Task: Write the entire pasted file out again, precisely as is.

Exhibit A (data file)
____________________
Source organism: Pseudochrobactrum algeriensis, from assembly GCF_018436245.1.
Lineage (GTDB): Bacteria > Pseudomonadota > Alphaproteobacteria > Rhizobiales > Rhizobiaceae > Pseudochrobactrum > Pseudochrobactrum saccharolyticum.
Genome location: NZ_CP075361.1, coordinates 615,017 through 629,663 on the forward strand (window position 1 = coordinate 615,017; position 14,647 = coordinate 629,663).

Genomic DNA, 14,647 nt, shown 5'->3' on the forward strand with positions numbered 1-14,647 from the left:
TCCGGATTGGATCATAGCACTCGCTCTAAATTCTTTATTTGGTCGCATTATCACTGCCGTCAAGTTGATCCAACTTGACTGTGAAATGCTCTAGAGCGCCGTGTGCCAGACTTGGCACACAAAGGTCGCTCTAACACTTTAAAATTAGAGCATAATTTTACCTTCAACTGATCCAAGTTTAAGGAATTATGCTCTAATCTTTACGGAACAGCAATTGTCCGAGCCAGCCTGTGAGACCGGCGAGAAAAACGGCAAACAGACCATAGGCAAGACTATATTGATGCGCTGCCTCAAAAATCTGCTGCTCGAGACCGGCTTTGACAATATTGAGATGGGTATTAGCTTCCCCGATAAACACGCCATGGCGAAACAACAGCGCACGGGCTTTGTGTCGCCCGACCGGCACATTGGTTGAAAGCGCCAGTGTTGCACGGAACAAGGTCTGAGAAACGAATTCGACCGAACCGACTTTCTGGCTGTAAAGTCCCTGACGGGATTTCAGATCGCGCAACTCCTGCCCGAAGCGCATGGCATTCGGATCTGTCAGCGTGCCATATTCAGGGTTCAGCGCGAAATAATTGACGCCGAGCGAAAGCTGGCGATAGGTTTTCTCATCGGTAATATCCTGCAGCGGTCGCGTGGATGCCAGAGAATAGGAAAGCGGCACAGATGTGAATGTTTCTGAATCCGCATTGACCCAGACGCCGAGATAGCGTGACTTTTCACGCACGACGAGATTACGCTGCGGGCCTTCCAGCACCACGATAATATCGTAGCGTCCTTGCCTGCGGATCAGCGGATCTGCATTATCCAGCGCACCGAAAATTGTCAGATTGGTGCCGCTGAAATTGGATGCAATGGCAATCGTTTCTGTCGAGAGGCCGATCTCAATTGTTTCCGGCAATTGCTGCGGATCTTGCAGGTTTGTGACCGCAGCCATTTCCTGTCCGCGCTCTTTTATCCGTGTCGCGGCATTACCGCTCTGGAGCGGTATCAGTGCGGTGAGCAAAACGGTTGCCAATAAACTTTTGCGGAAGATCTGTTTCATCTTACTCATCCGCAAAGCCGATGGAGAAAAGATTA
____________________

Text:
Source organism: Pseudochrobactrum algeriensis, from assembly GCF_018436245.1.
Lineage (GTDB): Bacteria > Pseudomonadota > Alphaproteobacteria > Rhizobiales > Rhizobiaceae > Pseudochrobactrum > Pseudochrobactrum saccharolyticum.
Genome location: NZ_CP075361.1, coordinates 615,017 through 629,663 on the forward strand (window position 1 = coordinate 615,017; position 14,647 = coordinate 629,663).

Genomic DNA, 14,647 nt, shown 5'->3' on the forward strand with positions numbered 1-14,647 from the left:
TCCGGATTGGATCATAGCACTCGCTCTAAATTCTTTATTTGGTCGCATTATCACTGCCGTCAAGTTGATCCAACTTGACTGTGAAATGCTCTAGAGCGCCGTGTGCCAGACTTGGCACACAAAGGTCGCTCTAACACTTTAAAATTAGAGCATAATTTTACCTTCAACTGATCCAAGTTTAAGGAATTATGCTCTAATCTTTACGGAACAGCAATTGTCCGAGCCAGCCTGTGAGACCGGCGAGAAAAACGGCAAACAGACCATAGGCAAGACTATATTGATGCGCTGCCTCAAAAATCTGCTGCTCGAGACCGGCTTTGACAATATTGAGATGGGTATTAGCTTCCCCGATAAACACGCCATGGCGAAACAACAGCGCACGGGCTTTGTGTCGCCCGACCGGCACATTGGTTGAAAGCGCCAGTGTTGCACGGAACAAGGTCTGAGAAACGAATTCGACCGAACCGACTTTCTGGCTGTAAAGTCCCTGACGGGATTTCAGATCGCGCAACTCCTGCCCGAAGCGCATGGCATTCGGATCTGTCAGCGTGCCATATTCAGGGTTCAGCGCGAAATAATTGACGCCGAGCGAAAGCTGGCGATAGGTTTTCTCATCGGTAATATCCTGCAGCGGTCGCGTGGATGCCAGAGAATAGGAAAGCGGCACAGATGTGAATGTTTCTGAATCCGCATTGACCCAGACGCCGAGATAGCGTGACTTTTCACGCACGACGAGATTACGCTGCGGGCCTTCCAGCACCACGATAATATCGTAGCGTCCTTGCCTGCGGATCAGCGGATCTGCATTATCCAGCGCACCGAAAATTGTCAGATTGGTGCCGCTGAAATTGGATGCAATGGCAATCGTTTCTGTCGAGAGGCCGATCTCAATTGTTTCCGGCAATTGCTGCGGATCTTGCAGGTTTGTGACCGCAGCCATTTCCTGTCCGCGCTCTTTTATCCGTGTCGCGGCATTACCGCTCTGGAGCGGTATCAGTGCGGTGAGCAAAACGGTTGCCAATAAACTTTTGCGGAAGATCTGTTTCATCTTACTCATCCGCAAAGCCGATGGAGAAAAGATTA